Regulatory compliance is a never-ending process

Although the paradigm of static regulations established once and for all never existed, it is obvious to all that regulatory developments have never been so fast. This observation is particularly true in Europe where a special importance is given to the protection of public interest and for the cosmetic sector where cost-benefit balance does not apply [1].

Mere compliance with the EU Cosmetics Regulation (EC) N°1223/2009 is not enough. Amendments are published several times a year in the Official Journal of the EU and one should not undervalue the amount of work needed to estimate what is going to be published and when. Needless to say that the same things happen to other pieces of legislation published by the EU Commission or self-regulatory organizations: adaptation to technical progress (ATP) of the CLP Regulation (EC) 1272 / 2008, IFRA amendments, Commission Decisions on Ecolabels, Regulations on ethanol denaturation, etc. The International and European legal texts that can affect a cosmetic manufacturer are countless. One might already think that this is a tough job but this is not all: the transition periods to implement new legal requirements are usually very short and cosmetic reformulations in hurry are the best way to waste a lot of money and, quite often, a significant fraction of loyal customers. Proactivity should, therefore, always be preferred to reactivity!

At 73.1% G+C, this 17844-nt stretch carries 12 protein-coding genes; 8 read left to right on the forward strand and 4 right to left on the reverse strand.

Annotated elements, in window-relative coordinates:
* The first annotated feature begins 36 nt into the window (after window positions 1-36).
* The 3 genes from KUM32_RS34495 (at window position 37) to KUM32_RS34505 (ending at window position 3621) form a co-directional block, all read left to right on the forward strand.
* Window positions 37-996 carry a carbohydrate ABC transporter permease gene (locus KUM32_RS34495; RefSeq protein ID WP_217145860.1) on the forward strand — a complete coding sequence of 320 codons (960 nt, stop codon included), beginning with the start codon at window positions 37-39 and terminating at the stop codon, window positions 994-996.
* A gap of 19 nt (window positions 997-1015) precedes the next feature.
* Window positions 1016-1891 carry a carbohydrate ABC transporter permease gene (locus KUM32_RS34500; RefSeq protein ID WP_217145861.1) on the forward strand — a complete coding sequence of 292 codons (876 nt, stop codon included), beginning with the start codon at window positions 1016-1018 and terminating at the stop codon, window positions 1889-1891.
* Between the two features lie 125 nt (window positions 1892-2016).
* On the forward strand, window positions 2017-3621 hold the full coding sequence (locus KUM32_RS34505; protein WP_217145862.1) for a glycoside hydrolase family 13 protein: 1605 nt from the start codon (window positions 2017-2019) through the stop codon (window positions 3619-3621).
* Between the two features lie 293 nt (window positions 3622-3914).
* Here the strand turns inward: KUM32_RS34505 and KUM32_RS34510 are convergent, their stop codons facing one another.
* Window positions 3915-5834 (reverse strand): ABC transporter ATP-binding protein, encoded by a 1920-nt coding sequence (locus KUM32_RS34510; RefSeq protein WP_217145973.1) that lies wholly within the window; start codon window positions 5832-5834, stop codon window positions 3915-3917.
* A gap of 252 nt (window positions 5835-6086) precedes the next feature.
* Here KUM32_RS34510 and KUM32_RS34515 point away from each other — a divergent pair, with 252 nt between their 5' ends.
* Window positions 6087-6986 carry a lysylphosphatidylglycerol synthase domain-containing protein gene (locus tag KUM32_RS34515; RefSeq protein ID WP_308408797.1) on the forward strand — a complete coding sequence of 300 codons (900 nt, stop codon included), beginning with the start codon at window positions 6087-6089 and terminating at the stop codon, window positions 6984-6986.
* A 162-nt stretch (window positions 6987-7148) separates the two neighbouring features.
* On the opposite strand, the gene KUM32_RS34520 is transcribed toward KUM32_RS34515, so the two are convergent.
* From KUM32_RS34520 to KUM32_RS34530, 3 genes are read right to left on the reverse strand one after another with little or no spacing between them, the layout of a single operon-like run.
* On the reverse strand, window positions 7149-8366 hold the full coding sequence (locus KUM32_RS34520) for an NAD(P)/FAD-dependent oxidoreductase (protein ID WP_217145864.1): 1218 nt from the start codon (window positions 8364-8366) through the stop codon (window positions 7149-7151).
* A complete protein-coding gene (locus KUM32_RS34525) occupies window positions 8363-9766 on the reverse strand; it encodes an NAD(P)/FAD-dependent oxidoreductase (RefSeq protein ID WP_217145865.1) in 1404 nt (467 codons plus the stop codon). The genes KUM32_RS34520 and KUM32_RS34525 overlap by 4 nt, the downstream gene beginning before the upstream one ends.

However, all cosmetics manufacturers are not necessarily great regulatory specialists and selecting a well-trained external regulatory expert may be more efficient than allocating insufficient resources to in-house regulatory monitoring.

Preservatives are useful!

As far as regulatory compliance and consumer safety are concerned, preservatives are a major issue in the cosmetics Industry. Most cosmetic products need to be protected from microorganisms and this is why preservatives are so incredibly useful. A standard face cream formulated without preservative and simply exposed to air would quickly get contaminated and become dangerous for the consumer within a few weeks or even a few days.

However, consumers tend to favour products claiming not to contain preservatives and distrust products containing specific ones such as Methylparaben. I will not address the why and how of this situation as this topic is more related to marketing than science or regulatory affairs.